Nine flew through the window in a shower of sparkling, jagged shards of glass which sprayed across the floor like psychotic confetti. He landed in a motionless crouch, arms tighly held into his chest, head bent down, nose touching his tightly clenched fists, long black coat touching the floor in a circle around him, disguising his compressed shape like a dark storm cloud holding back the lightning.
He raised himself up to his full height slowly, turning his gaze towards the far corner of the room. The worn chair creaked as the rooms occupant sat forward into the dim light, pale wasted skin stretched over sharp cheekbones and nose, dark eyes fixed on the visitor unwaveringly “I knew you’d be here”.
“It’s your time old man, you can’t fight me”
He sat back and smiled “I’ve done more in my time than you can even dream of…”
The tall figure moved forward into the light, he was strong, young, tensed like a longbow pulled back and held by a fingertip “It’s mine, you know it”.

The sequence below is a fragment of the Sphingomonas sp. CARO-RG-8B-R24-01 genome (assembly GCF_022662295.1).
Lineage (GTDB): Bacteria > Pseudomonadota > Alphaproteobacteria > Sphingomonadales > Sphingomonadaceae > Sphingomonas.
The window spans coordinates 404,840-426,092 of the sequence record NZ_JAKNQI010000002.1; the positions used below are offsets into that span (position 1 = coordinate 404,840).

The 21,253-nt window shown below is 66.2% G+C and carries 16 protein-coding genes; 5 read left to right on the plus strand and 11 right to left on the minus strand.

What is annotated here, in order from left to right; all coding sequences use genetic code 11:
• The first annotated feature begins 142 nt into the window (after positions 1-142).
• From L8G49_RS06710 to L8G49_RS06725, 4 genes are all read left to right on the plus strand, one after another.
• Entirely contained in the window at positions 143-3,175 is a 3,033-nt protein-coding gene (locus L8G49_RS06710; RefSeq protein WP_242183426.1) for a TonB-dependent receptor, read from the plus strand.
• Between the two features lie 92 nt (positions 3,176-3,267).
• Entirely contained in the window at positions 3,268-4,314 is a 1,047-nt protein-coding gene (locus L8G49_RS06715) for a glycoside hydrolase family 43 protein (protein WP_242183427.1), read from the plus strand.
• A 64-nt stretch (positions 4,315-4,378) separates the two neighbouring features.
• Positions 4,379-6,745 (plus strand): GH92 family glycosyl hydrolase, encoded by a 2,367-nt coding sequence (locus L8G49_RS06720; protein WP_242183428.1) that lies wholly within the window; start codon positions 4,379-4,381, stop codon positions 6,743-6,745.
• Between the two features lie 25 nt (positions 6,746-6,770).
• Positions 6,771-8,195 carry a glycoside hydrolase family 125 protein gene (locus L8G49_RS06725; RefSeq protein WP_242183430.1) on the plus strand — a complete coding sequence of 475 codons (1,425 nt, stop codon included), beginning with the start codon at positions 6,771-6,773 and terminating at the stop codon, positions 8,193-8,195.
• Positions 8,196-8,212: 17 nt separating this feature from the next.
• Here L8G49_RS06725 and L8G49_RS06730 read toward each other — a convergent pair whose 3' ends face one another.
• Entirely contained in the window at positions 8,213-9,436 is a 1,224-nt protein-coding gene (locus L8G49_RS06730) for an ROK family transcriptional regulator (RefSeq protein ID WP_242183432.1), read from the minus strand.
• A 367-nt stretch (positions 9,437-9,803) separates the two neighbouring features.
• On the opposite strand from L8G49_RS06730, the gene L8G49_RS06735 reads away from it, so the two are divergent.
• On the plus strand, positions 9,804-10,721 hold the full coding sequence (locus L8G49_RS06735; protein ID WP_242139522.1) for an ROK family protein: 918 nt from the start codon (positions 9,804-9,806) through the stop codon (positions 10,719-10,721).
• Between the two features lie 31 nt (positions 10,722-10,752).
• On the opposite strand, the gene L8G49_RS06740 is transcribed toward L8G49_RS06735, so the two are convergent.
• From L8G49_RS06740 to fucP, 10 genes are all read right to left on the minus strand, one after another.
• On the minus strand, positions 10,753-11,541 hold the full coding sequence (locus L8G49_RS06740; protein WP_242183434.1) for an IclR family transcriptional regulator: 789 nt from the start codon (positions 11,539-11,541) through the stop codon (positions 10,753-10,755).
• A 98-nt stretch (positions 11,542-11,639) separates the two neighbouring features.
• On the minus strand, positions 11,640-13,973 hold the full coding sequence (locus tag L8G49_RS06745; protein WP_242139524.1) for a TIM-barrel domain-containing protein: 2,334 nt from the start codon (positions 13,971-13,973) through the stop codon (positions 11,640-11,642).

They held the moment between them, solid like iron, fragile as life itself. Tick…tick…tick…tick…tick…
Silence. It was midnight.
The old man moved with unearthly speed, pulling the butt of a shotgun from the side of his chair, laughing out loud as the weapon moved through an arc towards the visitor, bringing it’s barrel to bear on his successor.
But the tall figure was already moving sideways and forwards, flowing through the air itself, he seemed like black water in that long coat. From within its folds the old man saw the light catch and run along something thin and silver as a hand deftly drew it into the air, and then it disappeared from sight.
He panicked, breathing fast, couldn’t explain it, he was on the floor, paralyzed, staring up at the visitor. He was the strongest there had ever been, this wasn’t possible. But the long silver blade that the vistor pulled from his heart said otherwise.
Eight heard the first chime but not the second.
The visitor stood up from the lifeless figure. He was now the keeper and he had work to do. Things would be different, they had to be. When he sat in that same chair in one years time, worn and burned from the madness and the thrill of it all. He wanted to extend a hand to his replacement and see the gesture returned.
There could be no more like the recently departed.